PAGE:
The Cree Nation torn between economy and traditions

The Cree Nation torn between economy and traditions
The Cree Nation torn between economy and traditions

It hurts to see that. Allan Saganash, 71, has nevertheless become a regular on this forest path located a few kilometers from his camp not far from the road between Lebel-sur-Quévillon and Waswasnipi. Yet he still can’t believe it. He would never have imagined that a road would pass here or that we would drive on what he calls his mountain.

I’ll be honest the first time I saw this I cried because this mountain has provided so much country food for my family in the past: moose, beaver… so many animals that I have hunted. But now they don’t come any more. It’s a culture shock, says the man.

All around, almost all the trees are on the ground.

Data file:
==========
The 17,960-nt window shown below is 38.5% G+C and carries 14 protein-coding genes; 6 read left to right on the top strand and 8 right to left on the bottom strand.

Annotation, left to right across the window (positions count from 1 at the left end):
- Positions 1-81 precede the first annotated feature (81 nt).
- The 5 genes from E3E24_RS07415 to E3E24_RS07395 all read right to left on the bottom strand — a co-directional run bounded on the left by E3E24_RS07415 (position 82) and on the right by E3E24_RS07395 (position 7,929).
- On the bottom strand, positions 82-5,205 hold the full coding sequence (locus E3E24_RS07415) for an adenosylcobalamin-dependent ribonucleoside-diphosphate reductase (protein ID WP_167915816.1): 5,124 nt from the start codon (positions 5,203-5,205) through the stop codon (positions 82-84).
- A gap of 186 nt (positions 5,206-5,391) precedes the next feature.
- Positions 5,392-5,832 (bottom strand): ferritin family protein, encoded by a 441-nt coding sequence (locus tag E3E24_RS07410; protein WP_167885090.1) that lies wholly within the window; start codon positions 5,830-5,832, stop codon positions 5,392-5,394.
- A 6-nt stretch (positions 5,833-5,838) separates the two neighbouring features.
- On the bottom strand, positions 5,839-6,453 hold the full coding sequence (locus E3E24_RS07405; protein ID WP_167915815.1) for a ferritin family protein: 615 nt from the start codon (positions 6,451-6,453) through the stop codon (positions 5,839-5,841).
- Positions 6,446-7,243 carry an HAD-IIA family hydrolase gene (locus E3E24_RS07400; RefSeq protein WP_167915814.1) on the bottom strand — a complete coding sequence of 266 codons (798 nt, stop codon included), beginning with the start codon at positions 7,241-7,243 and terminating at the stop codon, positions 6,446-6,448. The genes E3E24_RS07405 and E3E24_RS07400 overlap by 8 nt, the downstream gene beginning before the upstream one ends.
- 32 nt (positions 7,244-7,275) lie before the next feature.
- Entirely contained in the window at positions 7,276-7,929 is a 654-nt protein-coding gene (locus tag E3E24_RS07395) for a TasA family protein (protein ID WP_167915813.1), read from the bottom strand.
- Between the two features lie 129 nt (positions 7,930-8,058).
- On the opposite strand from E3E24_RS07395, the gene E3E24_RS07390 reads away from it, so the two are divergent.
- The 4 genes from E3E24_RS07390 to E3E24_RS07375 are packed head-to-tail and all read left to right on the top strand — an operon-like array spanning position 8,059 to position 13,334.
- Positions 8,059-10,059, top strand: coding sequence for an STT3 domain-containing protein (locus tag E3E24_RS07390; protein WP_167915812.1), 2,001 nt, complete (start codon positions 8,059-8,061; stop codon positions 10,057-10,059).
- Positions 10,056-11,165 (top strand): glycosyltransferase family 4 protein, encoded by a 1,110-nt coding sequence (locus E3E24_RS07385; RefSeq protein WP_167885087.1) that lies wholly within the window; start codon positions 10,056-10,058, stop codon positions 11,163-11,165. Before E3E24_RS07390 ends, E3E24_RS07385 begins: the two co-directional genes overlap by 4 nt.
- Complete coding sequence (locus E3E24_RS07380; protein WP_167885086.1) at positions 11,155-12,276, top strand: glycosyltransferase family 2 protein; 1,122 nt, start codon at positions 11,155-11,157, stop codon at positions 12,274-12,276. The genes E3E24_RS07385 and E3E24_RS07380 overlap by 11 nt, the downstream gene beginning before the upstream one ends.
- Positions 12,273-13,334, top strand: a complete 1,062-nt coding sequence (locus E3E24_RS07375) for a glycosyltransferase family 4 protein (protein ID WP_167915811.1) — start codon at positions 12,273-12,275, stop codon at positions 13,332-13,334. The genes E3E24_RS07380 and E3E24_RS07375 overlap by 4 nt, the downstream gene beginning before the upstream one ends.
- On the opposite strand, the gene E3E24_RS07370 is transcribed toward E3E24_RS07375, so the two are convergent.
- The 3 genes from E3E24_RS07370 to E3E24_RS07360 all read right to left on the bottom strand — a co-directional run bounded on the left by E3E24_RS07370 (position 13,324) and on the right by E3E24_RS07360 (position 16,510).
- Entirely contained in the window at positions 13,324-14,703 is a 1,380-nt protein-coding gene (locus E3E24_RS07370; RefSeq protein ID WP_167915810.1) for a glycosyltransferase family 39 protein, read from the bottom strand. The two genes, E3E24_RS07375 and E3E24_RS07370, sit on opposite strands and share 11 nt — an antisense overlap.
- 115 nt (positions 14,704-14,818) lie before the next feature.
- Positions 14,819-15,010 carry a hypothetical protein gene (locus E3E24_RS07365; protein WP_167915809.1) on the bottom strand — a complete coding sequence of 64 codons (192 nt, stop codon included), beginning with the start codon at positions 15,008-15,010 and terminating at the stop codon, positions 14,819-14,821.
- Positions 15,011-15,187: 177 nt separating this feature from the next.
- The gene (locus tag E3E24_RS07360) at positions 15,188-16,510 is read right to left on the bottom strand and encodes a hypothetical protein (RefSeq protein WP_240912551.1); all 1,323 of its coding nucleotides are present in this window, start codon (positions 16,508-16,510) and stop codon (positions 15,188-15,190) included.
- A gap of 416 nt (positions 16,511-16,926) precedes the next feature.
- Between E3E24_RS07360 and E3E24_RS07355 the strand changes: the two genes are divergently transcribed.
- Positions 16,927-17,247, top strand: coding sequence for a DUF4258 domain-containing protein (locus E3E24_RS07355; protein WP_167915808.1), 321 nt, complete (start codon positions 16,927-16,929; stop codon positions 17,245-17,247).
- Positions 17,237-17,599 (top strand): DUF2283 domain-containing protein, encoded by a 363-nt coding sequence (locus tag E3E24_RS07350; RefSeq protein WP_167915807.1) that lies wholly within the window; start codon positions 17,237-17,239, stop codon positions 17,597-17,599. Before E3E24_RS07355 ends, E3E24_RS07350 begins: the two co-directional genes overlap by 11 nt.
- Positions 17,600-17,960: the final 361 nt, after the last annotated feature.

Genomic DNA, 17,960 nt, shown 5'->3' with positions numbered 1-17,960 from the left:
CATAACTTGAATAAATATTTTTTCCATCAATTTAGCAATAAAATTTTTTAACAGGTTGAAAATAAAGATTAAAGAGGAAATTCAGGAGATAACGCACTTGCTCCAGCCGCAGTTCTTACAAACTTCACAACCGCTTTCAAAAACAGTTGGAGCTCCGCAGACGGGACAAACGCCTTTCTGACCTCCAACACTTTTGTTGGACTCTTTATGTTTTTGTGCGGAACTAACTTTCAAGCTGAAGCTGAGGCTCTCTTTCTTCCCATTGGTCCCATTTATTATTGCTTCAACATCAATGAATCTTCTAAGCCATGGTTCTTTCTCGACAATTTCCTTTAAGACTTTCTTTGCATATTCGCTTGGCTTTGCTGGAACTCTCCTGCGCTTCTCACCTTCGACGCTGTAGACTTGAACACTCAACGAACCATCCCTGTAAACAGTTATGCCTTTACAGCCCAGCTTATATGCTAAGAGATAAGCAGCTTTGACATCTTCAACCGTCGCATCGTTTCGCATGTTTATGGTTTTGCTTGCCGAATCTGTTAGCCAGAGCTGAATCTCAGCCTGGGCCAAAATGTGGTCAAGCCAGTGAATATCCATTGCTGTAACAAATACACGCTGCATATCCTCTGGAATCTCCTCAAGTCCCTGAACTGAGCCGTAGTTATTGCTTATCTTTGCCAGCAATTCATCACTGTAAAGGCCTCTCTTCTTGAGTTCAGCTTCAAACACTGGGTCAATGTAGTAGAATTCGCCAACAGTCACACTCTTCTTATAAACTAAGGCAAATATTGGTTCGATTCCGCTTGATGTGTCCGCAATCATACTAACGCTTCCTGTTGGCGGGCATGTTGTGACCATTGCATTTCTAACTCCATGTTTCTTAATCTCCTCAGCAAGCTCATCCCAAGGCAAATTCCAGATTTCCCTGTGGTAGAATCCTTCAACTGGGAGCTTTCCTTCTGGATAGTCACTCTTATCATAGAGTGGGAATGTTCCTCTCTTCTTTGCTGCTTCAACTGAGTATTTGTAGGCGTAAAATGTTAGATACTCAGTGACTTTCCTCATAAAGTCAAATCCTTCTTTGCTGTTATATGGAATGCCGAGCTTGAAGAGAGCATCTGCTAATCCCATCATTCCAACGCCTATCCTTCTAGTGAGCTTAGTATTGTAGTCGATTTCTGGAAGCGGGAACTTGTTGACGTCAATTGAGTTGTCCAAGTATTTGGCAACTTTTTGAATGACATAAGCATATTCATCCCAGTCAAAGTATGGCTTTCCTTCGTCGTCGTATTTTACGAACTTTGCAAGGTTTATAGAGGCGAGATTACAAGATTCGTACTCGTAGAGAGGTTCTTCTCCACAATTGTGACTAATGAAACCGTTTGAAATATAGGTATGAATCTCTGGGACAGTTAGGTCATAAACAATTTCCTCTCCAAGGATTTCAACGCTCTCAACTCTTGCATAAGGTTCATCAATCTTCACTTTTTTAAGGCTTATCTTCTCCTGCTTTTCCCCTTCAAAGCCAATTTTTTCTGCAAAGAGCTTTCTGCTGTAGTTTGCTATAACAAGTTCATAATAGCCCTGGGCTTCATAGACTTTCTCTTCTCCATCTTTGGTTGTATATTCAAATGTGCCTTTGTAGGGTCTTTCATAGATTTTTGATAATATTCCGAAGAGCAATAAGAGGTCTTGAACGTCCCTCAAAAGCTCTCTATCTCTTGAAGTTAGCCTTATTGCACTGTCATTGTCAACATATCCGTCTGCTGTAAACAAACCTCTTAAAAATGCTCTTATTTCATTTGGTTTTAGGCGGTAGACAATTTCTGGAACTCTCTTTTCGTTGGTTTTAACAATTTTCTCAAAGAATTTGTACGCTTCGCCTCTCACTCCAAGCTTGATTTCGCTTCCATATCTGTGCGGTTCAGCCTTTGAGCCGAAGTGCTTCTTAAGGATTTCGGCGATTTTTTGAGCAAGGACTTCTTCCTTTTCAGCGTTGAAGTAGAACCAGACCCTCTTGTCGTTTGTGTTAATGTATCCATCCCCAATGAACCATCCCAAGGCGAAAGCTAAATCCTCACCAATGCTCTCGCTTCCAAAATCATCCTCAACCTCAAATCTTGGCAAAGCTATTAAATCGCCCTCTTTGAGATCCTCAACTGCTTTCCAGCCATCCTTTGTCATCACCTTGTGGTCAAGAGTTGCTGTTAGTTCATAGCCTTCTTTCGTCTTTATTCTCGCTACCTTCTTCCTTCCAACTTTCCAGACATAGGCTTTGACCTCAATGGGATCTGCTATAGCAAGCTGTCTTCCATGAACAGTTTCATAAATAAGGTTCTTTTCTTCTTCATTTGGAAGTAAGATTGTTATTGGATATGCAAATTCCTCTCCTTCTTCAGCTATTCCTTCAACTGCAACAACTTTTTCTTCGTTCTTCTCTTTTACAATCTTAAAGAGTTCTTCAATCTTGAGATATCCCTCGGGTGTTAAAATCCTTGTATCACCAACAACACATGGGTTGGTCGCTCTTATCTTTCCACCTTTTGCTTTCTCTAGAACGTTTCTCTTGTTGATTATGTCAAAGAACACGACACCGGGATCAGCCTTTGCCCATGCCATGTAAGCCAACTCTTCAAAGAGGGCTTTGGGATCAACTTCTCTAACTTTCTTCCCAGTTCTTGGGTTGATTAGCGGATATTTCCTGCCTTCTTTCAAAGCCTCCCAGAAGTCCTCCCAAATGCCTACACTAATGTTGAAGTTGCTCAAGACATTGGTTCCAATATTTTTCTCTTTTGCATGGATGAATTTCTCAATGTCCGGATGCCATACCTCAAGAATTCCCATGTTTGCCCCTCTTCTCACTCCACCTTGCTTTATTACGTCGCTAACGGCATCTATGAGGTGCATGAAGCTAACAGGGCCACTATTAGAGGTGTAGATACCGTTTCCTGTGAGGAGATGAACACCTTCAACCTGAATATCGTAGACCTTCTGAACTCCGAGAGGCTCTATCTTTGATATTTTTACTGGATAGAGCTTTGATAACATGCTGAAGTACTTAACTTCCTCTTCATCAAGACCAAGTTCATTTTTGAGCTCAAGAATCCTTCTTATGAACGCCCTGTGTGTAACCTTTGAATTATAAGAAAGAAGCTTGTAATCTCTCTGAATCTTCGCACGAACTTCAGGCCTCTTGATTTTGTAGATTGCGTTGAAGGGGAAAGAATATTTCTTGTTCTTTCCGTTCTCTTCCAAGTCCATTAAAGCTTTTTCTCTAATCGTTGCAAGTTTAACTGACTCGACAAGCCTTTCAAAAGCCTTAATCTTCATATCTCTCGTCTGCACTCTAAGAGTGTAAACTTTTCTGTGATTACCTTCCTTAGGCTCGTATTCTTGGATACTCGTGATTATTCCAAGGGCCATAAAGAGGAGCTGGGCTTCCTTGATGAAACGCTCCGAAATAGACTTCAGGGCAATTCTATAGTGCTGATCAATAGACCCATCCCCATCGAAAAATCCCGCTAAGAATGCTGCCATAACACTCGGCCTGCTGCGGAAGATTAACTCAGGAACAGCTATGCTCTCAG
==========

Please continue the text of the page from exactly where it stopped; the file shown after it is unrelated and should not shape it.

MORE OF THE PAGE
We have a triple impact here! On the left, you have mining activities, here the Hydro-Quebec transmission line and [là] forest cutting, finger pointing at man cry. So much land has been sacked.

Allan Saganash, Waswanipi Cree. 71 years old.

Photo: Radio-Canada / Marie-Laure Josselin

Between 1966 and 1978, Allan Saganash lived with his family in the territory, mainly hunting, fishing and trapping. There was not a single logging road in 1966, now there are strata totaling 37,000 kilometers on our traditional lands!.

If these roads allow him to access more territory more easily with his car, this accessibility also leads to the development of other activities: mining, forestry, tourism and the construction of camps by non-Aboriginals. And inevitably, the territory becomes disfigured.

Any development project has a great impact if it devastates part of the territory, said, annoyed, Allan Saganash.